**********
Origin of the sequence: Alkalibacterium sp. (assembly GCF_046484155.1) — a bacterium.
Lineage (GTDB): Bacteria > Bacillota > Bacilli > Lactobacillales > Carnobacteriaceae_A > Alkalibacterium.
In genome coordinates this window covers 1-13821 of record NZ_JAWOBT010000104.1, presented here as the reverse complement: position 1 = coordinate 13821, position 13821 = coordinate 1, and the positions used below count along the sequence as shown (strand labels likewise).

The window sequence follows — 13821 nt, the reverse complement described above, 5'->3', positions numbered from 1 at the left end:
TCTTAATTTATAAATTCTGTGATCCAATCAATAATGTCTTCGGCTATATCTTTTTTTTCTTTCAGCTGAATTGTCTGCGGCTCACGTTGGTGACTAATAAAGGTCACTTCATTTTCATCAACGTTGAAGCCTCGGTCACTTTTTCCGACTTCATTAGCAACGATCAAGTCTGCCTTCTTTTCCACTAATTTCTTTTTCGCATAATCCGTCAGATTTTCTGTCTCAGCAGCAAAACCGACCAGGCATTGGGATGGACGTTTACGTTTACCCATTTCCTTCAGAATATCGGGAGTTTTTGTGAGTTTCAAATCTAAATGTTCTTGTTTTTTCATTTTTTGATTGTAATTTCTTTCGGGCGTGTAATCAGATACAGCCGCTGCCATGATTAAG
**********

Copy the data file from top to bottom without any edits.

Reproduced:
Origin of the sequence: Alkalibacterium sp. (assembly GCF_046484155.1) — a bacterium.
Lineage (GTDB): Bacteria > Bacillota > Bacilli > Lactobacillales > Carnobacteriaceae_A > Alkalibacterium.
In genome coordinates this window covers 1-13821 of record NZ_JAWOBT010000104.1, presented here as the reverse complement: position 1 = coordinate 13821, position 13821 = coordinate 1, and the positions used below count along the sequence as shown (strand labels likewise).

The window sequence follows — 13821 nt, the reverse complement described above, 5'->3', positions numbered from 1 at the left end:
TCTTAATTTATAAATTCTGTGATCCAATCAATAATGTCTTCGGCTATATCTTTTTTTTCTTTCAGCTGAATTGTCTGCGGCTCACGTTGGTGACTAATAAAGGTCACTTCATTTTCATCAACGTTGAAGCCTCGGTCACTTTTTCCGACTTCATTAGCAACGATCAAGTCTGCCTTCTTTTCCACTAATTTCTTTTTCGCATAATCCGTCAGATTTTCTGTCTCAGCAGCAAAACCGACCAGGCATTGGGATGGACGTTTACGTTTACCCATTTCCTTCAGAATATCGGGAGTTTTTGTGAGTTTCAAATCTAAATGTTCTTGTTTTTTCATTTTTTGATTGTAATTTCTTTCGGGCGTGTAATCAGATACAGCCGCTGCCATGATTAAG